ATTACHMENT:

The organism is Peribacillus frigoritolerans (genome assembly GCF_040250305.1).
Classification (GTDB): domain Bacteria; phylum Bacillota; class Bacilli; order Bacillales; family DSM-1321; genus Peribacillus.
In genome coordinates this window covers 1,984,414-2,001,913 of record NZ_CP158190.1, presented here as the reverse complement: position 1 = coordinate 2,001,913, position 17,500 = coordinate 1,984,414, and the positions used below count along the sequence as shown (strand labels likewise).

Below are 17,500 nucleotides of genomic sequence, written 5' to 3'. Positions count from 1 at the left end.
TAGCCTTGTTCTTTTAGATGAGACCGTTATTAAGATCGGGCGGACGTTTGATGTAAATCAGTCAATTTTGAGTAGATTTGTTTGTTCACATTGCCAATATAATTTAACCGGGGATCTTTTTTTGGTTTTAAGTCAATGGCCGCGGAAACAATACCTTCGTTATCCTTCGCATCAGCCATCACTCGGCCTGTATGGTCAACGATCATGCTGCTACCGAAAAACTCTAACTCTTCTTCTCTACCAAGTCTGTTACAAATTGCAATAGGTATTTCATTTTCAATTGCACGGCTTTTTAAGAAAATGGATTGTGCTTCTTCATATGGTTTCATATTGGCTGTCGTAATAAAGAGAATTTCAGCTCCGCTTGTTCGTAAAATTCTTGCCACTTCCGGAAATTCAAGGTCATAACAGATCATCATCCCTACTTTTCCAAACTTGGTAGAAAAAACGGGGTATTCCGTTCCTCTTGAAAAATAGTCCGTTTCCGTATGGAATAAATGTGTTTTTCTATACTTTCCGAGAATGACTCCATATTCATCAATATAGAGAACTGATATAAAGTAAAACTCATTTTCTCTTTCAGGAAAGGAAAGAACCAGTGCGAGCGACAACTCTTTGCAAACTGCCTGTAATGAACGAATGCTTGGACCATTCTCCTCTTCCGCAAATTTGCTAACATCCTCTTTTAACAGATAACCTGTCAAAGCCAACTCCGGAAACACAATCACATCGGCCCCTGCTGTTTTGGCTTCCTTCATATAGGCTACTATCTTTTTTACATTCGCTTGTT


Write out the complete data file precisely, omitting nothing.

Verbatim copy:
The organism is Peribacillus frigoritolerans (genome assembly GCF_040250305.1).
Classification (GTDB): domain Bacteria; phylum Bacillota; class Bacilli; order Bacillales; family DSM-1321; genus Peribacillus.
In genome coordinates this window covers 1,984,414-2,001,913 of record NZ_CP158190.1, presented here as the reverse complement: position 1 = coordinate 2,001,913, position 17,500 = coordinate 1,984,414, and the positions used below count along the sequence as shown (strand labels likewise).

Below are 17,500 nucleotides of genomic sequence, written 5' to 3'. Positions count from 1 at the left end.
TAGCCTTGTTCTTTTAGATGAGACCGTTATTAAGATCGGGCGGACGTTTGATGTAAATCAGTCAATTTTGAGTAGATTTGTTTGTTCACATTGCCAATATAATTTAACCGGGGATCTTTTTTTGGTTTTAAGTCAATGGCCGCGGAAACAATACCTTCGTTATCCTTCGCATCAGCCATCACTCGGCCTGTATGGTCAACGATCATGCTGCTACCGAAAAACTCTAACTCTTCTTCTCTACCAAGTCTGTTACAAATTGCAATAGGTATTTCATTTTCAATTGCACGGCTTTTTAAGAAAATGGATTGTGCTTCTTCATATGGTTTCATATTGGCTGTCGTAATAAAGAGAATTTCAGCTCCGCTTGTTCGTAAAATTCTTGCCACTTCCGGAAATTCAAGGTCATAACAGATCATCATCCCTACTTTTCCAAACTTGGTAGAAAAAACGGGGTATTCCGTTCCTCTTGAAAAATAGTCCGTTTCCGTATGGAATAAATGTGTTTTTCTATACTTTCCGAGAATGACTCCATATTCATCAATATAGAGAACTGATATAAAGTAAAACTCATTTTCTCTTTCAGGAAAGGAAAGAACCAGTGCGAGCGACAACTCTTTGCAAACTGCCTGTAATGAACGAATGCTTGGACCATTCTCCTCTTCCGCAAATTTGCTAACATCCTCTTTTAACAGATAACCTGTCAAAGCCAACTCCGGAAACACAATCACATCGGCCCCTGCTGTTTTGGCTTCCTTCATATAGGCTACTATCTTTTTTACATTCGCTTGTT